The last time I heard the term, “Generation Gap” was in reference to the 1960s. The explosion of personal expression through music, fashion, style, language and a shift in values were so far removed from the experience of the “silent generation” that raised the “baby boomers” that it created a chasm in understanding between the two generations. Our parents were “square”. We were “cool”. They stayed silent. We spoke out.
Is the generation gap back, or is there something more sinister going on? Let’s explore. There’s a story behind every generation’s experience of life, from trauma to joy, disappointment to unimagined leaps forward, failures and successes. Yet, this seems to be lost in the echo chambers of social media.
According to my Twitter feed, those of us born between 1946 -64 are getting pelted with rocks for raping the planet and triggering the climate crisis, pillaging the job market, saddling our children’s generation with debt and making it impossible for them to buy a home. They are angry with us because, allegedly, we never had it so good and they aren’t going to do as well.
We had free university education, access to apprenticeships, a steady climb up the career ladder all the while garnering prosperity and personal freedoms. I experienced little of the daily grind my mother endured to keep the house running and the family fed and clothed. With labour-saving gadgets and packet foods, I had time to pursue a career and raise children.
If today’s media are to be believed we are in the middle of an incendiary generation war because we are out of touch with the digital generations and are trying to impose a structure and set of values on them that are no longer viable. We criticise them for being lazy, self- indulgent and narcissistic. Messages such as hard work brings rewards (we need to rethink that myth), stay loyal to one company and they will be loyal to you, (not with zero-hour contracts), marry and settle down (with what money?), are no longer relevant in this fast-moving world.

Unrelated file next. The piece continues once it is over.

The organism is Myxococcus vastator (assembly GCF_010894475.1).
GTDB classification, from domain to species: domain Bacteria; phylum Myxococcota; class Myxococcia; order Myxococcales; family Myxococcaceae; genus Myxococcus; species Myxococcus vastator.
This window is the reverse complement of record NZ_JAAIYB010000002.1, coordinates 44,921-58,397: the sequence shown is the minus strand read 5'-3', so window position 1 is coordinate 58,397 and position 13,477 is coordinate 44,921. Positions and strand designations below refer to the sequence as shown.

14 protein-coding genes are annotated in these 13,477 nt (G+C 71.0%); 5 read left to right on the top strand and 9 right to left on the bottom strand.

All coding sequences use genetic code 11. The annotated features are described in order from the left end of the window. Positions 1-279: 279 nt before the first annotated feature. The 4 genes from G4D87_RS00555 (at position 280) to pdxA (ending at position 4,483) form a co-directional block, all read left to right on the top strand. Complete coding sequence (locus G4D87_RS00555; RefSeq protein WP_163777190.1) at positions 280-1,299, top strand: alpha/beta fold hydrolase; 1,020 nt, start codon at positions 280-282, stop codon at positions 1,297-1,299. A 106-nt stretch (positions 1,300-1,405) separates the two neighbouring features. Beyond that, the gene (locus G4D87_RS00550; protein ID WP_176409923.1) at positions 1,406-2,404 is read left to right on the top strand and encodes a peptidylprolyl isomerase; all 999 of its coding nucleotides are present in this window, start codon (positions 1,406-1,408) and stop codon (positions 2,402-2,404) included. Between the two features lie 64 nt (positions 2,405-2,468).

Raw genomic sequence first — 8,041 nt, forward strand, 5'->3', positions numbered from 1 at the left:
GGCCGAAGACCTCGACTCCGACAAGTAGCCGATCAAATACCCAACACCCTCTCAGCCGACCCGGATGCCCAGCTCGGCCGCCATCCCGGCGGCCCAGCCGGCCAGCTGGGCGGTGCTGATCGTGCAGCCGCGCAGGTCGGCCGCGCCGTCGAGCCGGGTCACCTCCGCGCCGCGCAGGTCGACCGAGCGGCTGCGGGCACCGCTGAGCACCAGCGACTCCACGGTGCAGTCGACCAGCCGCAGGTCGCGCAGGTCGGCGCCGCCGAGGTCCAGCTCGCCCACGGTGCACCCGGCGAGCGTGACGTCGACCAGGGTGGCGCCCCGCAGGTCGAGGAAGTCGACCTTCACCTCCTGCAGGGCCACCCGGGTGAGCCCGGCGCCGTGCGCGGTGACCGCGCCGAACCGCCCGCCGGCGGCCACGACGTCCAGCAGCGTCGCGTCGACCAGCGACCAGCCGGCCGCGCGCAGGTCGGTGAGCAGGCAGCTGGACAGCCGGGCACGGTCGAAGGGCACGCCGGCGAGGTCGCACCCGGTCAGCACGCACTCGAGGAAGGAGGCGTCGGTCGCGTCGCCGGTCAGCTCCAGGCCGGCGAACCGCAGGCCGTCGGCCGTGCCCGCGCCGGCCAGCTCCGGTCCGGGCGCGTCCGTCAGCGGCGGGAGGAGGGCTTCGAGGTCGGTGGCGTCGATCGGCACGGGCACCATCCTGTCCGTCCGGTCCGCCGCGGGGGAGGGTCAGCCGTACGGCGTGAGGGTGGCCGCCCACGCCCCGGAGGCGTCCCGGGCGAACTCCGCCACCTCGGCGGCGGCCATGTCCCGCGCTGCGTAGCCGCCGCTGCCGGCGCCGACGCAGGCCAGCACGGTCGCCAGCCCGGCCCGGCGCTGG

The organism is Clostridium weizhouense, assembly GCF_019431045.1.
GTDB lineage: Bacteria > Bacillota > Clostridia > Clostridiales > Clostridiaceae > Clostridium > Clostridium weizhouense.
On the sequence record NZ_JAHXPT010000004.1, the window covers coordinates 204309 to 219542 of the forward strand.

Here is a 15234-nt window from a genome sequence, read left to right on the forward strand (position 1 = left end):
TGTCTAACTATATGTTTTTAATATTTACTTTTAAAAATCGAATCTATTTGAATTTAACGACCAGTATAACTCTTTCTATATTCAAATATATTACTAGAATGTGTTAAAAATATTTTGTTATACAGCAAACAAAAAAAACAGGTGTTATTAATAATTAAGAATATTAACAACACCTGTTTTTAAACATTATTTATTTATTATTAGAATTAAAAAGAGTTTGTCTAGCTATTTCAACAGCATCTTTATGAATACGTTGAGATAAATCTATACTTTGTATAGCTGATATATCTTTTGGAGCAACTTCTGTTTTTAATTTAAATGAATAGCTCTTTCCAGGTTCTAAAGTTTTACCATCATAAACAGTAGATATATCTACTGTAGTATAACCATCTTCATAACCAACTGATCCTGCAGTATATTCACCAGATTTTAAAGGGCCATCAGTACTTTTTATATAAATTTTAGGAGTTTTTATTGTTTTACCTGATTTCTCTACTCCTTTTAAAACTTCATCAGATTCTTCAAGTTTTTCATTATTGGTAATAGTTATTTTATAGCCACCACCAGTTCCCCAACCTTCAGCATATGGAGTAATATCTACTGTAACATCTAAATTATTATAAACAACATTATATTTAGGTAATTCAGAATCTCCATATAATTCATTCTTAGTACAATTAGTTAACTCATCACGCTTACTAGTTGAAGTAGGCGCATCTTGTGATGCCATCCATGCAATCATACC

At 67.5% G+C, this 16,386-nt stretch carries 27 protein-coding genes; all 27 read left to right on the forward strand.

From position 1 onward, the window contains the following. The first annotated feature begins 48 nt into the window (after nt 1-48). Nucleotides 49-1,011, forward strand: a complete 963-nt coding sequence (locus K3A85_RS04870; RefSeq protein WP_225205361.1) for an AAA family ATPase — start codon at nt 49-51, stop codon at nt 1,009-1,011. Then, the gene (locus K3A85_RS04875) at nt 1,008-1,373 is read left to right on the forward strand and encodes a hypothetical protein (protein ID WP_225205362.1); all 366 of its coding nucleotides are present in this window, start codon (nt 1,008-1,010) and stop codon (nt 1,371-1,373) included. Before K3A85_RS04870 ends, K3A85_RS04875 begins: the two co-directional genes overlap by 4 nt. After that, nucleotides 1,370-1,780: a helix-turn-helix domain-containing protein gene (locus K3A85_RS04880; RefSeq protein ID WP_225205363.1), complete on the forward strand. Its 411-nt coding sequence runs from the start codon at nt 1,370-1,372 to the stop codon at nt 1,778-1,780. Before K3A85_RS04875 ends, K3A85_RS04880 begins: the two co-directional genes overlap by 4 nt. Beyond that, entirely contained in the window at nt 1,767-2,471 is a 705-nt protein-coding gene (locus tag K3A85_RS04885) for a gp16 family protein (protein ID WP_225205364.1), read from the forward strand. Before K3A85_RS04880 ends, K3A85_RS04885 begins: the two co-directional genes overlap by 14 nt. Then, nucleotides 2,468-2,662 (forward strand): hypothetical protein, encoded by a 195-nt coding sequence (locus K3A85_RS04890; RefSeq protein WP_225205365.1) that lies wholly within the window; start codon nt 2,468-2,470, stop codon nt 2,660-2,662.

Since the financial crash of 2008 it’s been much harder to start out on the road to adulthood than it was in our time although that being said, there were challenging events during the 70s – The Winter of Discontent, recession, oil crisis, high unemployment, inflation, 15% interest rates and the threat of nuclear war was never far away. And, the Beatles disbanded!
Historical facts get lost and distorted in the retelling, and with the current wave of fake news disseminated by social media it’s become impossible to have rational conversations without getting het up. It’s not surprising that the Millennials are angry with us. They feel misunderstood by a generation that is out of touch, but hasn’t that always been the case?
To improve intergenerational understanding we need to communicate, clearly, honestly and frequently and refrain from using labels as put-downs – snowflake, boomer, and zoomer. This means sitting down calmly without an agenda and asking the right questions, actively listening and not pumping out advice beginning with “Well in my day…”